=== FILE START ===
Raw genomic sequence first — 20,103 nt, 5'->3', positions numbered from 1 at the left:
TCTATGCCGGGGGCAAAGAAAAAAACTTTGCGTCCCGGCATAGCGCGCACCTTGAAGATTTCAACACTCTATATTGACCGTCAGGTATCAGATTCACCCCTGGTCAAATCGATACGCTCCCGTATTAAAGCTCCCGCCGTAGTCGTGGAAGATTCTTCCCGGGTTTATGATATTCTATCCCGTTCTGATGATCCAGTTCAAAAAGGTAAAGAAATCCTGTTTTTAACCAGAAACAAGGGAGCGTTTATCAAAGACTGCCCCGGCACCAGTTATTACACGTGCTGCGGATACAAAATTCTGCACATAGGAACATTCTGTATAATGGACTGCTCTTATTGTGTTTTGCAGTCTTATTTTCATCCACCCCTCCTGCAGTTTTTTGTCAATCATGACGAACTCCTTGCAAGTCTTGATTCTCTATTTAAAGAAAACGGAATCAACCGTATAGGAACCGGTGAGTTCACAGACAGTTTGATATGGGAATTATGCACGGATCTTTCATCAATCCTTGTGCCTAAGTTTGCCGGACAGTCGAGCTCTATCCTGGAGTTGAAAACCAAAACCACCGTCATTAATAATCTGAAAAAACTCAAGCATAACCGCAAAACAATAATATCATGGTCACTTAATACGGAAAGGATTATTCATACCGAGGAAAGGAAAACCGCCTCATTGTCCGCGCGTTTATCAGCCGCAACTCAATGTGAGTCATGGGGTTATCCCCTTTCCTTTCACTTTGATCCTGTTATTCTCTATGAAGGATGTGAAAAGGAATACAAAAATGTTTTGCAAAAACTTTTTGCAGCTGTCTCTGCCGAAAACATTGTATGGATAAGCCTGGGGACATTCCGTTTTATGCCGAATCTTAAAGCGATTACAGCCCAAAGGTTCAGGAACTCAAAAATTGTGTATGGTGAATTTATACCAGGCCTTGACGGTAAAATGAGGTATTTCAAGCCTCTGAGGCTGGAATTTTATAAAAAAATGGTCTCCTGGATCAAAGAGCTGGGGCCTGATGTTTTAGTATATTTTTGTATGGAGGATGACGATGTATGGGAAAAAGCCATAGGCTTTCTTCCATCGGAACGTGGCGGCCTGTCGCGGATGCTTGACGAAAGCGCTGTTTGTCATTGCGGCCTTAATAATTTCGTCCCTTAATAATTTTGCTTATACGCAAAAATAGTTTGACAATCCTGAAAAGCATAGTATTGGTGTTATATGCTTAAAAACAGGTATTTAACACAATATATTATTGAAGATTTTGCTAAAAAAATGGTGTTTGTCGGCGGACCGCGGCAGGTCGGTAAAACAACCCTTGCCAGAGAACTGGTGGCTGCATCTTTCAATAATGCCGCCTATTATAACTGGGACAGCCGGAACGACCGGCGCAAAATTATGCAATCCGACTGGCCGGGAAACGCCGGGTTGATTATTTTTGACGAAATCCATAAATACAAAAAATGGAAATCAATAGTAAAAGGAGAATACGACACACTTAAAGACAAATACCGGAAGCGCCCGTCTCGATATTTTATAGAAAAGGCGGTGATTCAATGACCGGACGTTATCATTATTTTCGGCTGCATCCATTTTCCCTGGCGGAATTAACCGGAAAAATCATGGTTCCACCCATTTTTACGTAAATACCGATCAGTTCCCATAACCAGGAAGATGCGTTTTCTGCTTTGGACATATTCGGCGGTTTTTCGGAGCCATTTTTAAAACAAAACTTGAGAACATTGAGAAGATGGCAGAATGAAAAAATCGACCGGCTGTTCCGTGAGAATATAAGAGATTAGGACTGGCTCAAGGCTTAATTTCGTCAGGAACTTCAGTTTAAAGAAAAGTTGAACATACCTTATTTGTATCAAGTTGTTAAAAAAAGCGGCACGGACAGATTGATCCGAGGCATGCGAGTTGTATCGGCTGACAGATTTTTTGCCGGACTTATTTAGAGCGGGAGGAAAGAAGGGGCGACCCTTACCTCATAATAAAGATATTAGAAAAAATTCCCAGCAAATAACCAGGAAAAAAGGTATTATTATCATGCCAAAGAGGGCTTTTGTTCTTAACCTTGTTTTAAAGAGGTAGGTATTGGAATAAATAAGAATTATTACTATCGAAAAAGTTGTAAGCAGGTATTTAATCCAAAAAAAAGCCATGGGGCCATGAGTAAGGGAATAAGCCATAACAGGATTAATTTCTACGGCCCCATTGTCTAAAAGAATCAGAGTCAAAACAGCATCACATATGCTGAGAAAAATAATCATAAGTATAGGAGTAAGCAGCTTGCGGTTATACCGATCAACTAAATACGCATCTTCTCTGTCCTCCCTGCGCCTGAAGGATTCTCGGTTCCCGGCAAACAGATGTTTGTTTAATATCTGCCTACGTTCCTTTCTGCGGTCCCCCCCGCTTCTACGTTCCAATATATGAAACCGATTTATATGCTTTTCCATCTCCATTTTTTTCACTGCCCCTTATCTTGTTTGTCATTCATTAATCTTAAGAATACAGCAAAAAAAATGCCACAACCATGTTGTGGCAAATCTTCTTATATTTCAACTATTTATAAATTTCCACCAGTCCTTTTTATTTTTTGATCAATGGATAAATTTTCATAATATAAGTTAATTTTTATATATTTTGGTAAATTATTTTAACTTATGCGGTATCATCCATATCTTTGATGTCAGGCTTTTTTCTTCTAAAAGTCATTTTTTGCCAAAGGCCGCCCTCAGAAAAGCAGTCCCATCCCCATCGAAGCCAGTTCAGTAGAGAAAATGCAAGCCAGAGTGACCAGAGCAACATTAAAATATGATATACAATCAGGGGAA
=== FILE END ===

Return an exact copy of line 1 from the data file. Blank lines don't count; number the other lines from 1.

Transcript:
Raw genomic sequence first — 20,103 nt, 5'->3', positions numbered from 1 at the left: